Citizen TV Swahili news anchor Swaleh Mdoe. This is the veteran journalist’s first English book having previously authored at least five other books, all in Swahili. [Photo/Citizen TV

Veteran Swahili news anchor Swaleh Mdoe has authored a book aimed at giving practical lessons to upcoming newscasters on what it takes to succeed on the big screen.

The book, TV News Anchoring: A practical guide to professional news casting, dishes out witty bits of advice and elaborates on the practical qualities a TV reporter or news anchor must possess, according to fellow journalist Ian Omondi, who says he was inspired by Mdoe to abandon his initial interest in IT and music for the fourth estate.

“He gives out the kind of practical advice that an aspiring journalist cannot get from any journalism school; only from someone who has been on the field numerous times,” says Omondi in an article published on Citizen Digital.

This is the veteran journalist’s first English book having previously authored at least five other books, all in Swahili.

“Presenting news is not public speaking. It’s conventional. Read the news as if you are talking to a friend. You should connect with your audience. Treat the viewers at home as your friends because they invite you in their homes to watch you read news every day,” writes Mdoe in the book.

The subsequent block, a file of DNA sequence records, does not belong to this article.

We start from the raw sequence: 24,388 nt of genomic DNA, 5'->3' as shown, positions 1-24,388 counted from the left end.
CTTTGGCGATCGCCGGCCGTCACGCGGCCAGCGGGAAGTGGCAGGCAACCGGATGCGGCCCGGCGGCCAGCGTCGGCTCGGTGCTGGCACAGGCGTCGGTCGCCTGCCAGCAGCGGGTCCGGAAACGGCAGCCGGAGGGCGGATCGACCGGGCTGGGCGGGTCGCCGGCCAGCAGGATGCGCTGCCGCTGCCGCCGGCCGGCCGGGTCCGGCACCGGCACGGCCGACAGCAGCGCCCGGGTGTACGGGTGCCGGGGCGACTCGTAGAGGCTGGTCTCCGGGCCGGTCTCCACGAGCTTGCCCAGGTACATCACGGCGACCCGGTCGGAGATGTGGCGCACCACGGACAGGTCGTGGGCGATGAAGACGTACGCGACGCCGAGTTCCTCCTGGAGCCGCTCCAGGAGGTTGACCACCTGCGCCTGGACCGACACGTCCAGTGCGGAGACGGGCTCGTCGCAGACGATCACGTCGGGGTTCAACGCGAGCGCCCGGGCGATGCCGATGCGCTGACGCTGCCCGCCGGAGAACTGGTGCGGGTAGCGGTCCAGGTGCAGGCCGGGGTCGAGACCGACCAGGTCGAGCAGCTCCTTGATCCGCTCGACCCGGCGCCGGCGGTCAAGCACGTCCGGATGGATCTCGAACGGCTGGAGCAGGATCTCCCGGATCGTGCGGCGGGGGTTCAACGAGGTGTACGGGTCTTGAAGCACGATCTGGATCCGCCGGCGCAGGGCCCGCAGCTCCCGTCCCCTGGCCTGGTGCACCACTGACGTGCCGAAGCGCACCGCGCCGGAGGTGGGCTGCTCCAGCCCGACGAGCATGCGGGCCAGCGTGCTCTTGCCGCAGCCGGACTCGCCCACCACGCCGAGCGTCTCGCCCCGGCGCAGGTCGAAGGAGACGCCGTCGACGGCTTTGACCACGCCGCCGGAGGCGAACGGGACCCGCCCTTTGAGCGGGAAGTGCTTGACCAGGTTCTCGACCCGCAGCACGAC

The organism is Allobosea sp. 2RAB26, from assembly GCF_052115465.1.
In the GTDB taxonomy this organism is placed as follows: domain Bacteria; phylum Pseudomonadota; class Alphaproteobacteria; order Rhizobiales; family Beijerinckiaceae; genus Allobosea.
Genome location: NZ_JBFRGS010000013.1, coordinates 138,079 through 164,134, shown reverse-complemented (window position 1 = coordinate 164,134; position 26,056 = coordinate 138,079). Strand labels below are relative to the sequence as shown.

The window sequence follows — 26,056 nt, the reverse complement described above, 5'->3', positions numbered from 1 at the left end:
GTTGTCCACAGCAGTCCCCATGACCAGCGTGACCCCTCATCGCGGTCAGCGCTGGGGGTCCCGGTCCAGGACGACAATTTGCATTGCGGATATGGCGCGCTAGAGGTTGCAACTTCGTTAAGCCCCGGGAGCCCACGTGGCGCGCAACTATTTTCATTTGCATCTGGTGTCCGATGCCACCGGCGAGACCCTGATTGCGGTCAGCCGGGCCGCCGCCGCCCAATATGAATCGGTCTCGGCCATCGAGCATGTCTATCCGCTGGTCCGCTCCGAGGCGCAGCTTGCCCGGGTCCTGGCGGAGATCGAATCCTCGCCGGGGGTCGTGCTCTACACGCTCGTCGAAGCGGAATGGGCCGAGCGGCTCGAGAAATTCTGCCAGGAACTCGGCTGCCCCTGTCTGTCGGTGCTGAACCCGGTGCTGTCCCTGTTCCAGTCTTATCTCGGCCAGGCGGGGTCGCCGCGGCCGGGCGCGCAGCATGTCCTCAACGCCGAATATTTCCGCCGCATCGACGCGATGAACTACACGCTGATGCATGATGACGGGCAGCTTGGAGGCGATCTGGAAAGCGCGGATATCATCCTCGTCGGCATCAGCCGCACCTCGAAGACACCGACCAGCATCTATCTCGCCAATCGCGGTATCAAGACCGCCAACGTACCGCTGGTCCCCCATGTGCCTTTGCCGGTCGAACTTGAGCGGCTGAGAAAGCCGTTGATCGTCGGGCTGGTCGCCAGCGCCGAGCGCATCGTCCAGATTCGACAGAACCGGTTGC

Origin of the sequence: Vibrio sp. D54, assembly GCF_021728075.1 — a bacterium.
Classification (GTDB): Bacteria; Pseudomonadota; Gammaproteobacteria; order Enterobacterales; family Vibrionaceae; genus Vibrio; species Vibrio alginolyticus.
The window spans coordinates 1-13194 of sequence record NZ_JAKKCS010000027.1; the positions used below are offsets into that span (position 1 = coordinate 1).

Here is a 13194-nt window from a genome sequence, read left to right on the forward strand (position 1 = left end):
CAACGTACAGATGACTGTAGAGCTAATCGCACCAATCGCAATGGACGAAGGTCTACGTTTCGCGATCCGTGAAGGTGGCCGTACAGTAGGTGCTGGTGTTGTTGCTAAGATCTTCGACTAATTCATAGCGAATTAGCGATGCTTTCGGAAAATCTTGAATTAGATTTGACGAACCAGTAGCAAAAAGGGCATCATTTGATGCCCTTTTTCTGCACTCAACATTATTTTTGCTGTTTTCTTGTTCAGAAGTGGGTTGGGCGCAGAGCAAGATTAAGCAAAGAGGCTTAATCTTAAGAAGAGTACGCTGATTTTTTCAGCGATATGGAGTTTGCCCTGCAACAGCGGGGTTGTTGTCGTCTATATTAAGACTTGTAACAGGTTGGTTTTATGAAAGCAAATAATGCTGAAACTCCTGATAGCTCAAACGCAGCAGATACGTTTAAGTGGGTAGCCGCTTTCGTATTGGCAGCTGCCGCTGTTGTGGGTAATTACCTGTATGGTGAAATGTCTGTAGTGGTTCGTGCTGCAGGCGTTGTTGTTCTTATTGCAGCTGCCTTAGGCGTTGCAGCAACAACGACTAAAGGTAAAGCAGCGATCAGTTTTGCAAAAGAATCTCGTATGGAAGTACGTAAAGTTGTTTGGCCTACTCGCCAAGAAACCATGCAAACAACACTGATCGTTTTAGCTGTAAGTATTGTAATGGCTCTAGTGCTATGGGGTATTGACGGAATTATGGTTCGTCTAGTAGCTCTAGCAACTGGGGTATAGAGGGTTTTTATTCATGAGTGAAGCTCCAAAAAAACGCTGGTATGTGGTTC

“Don’t scare your viewers. Why would you start a story with, “This story is very sad and bizarre”? We don’t want to know about the labour pains, we just want to see the baby.”

Swaleh Mdoe displays a copy of his book www.businesstoday.co.ke
Swaleh Mdoe displays a copy of his book. [Photo/Ian Omondi/Citizen Digital]

“‘TV News Anchoring’ is a book written in the simplest possible format and an easy-to-read style. It gives step by step guidelines on the role of every single person in a functioning newsroom; from the reporters to the Editors, all the way up the chain to the Managing Editors and Editorial Directors. It illustrates, in a witty manner, the Do’s and Don’t’s of modern day journalism; with a clear distinction across the various platforms namely print, broadcast and digital,” Omondi says of the 89-paged book.

Mdoe, who started off his journalism career as a columnist in the now defunct Kenya Times in 1991 before joining The Standard as a correspondent the same year, has had a chequered journey in the media during which he has worked for various outlets both in Kenya and elsewhere.

Swaleh Mdoe’s major break 

His major break came in February 1995 when he was hired as a Swahili Service Reporter by the BBC. In December 1999, he joined the Nation Media Group as a Swahili news presenter for NTV and Nation FM.

Between July 2001 and January 2007, he was the Lead News Anchor- KTN Leo- Swahili Bulletin. He later joined Royal Media Services where he was appointed the Managing Editor- Kiswahili/ News Anchor, Citizen TV Swahili bulletin, Nipashe. He is famous for his “Tafakari ya Babu” anecdotes during bulletins.

Mdoe was demoted early this year after refusing to pull down an appeal he had made seeking a buyer of his kidney at Ksh 2.5 million, saying he was in a financial crisis which even the banks could not help.

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